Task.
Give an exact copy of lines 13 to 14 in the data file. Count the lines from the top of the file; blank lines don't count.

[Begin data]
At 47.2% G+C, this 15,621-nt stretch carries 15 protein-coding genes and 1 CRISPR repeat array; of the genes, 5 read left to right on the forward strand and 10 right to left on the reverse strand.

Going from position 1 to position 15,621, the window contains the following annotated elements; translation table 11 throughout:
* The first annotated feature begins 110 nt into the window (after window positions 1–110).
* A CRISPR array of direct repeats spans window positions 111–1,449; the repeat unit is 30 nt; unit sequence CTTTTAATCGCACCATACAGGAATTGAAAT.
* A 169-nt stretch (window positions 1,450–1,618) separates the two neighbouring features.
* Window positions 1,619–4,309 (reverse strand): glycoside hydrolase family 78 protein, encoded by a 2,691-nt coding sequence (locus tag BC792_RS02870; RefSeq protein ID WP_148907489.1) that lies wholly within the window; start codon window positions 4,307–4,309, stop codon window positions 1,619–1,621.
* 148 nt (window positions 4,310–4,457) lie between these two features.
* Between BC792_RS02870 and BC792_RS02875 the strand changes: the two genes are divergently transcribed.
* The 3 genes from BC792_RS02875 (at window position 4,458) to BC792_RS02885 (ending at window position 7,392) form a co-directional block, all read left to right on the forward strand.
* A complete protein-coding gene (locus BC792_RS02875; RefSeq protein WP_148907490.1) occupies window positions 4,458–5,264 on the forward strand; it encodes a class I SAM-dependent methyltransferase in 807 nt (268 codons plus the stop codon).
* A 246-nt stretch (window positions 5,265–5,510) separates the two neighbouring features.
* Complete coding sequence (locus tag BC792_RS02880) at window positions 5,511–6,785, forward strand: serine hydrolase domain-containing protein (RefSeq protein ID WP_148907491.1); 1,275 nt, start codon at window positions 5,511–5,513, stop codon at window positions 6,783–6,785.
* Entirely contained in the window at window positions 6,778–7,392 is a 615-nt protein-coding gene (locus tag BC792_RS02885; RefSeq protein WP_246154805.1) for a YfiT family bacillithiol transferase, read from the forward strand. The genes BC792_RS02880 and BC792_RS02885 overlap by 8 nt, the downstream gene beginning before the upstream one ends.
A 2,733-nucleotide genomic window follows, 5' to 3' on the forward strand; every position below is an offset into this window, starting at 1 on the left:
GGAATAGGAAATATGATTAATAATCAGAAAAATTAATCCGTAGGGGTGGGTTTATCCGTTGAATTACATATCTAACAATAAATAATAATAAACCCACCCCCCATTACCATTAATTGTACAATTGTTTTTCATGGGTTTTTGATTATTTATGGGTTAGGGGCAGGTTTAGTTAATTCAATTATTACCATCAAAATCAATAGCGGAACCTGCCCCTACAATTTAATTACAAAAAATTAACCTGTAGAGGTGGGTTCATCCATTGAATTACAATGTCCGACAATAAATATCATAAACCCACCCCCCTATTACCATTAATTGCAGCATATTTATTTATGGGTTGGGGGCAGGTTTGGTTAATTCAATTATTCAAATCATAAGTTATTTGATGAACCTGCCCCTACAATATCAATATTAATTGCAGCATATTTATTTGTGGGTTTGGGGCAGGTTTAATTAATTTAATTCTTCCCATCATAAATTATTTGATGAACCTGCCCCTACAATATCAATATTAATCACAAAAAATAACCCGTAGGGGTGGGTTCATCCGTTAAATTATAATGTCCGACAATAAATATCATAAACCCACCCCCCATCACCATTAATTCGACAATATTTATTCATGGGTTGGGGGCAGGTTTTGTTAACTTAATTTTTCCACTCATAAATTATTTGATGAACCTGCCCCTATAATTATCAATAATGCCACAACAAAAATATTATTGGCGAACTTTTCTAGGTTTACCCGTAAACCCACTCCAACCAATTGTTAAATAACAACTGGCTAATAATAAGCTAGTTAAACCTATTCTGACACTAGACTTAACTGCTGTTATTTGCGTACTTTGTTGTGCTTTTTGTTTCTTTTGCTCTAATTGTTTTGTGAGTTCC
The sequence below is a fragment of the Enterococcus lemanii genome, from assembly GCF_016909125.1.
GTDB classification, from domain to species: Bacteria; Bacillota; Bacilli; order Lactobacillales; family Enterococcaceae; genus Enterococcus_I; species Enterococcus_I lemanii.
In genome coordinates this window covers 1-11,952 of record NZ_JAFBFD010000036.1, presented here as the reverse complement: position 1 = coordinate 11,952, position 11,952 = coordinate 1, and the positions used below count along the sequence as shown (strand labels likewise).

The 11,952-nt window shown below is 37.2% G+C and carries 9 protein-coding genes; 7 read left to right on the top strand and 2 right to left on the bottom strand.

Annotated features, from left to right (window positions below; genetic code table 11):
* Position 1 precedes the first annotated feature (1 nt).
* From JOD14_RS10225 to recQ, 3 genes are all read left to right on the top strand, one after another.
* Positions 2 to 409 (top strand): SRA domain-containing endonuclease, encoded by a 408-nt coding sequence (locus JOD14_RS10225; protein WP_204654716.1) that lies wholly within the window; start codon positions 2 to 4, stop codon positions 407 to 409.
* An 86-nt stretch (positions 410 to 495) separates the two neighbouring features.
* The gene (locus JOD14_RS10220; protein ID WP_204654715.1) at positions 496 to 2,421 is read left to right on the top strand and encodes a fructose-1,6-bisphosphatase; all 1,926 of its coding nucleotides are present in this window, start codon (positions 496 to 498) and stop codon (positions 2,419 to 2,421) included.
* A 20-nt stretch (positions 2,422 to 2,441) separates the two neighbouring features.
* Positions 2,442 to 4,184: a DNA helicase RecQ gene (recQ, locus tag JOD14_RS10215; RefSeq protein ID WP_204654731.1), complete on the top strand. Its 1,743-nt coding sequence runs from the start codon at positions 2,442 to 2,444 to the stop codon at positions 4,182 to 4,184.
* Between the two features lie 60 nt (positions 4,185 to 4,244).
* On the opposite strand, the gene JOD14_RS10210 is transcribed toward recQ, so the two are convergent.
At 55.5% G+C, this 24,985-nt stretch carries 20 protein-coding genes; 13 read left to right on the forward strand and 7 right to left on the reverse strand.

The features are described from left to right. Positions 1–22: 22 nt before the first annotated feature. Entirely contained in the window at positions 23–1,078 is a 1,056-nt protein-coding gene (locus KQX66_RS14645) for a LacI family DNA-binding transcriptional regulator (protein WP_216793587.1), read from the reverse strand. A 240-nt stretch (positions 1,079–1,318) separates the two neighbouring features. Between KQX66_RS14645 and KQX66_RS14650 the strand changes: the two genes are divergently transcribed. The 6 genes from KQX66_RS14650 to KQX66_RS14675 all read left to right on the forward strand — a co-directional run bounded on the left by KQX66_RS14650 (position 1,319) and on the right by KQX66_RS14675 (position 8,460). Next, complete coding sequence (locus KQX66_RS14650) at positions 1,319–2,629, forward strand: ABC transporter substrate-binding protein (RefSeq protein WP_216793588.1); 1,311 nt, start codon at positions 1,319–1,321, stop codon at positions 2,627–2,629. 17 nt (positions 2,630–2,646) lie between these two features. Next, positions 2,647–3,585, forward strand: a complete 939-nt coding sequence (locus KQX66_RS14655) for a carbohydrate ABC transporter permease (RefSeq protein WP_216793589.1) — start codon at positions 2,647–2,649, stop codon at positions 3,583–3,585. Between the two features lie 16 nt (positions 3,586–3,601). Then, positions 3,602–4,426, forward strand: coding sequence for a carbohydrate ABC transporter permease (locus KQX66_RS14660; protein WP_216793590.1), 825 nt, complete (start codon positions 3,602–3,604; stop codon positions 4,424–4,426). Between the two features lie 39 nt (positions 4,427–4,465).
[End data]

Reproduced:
* Entirely contained in the window at window positions 6,778–7,392 is a 615-nt protein-coding gene (locus tag BC792_RS02885; RefSeq protein WP_246154805.1) for a YfiT family bacillithiol transferase, read from the forward strand. The genes BC792_RS02880 and BC792_RS02885 overlap by 8 nt, the downstream gene beginning before the upstream one ends.
A 2,733-nucleotide genomic window follows, 5' to 3' on the forward strand; every position below is an offset into this window, starting at 1 on the left: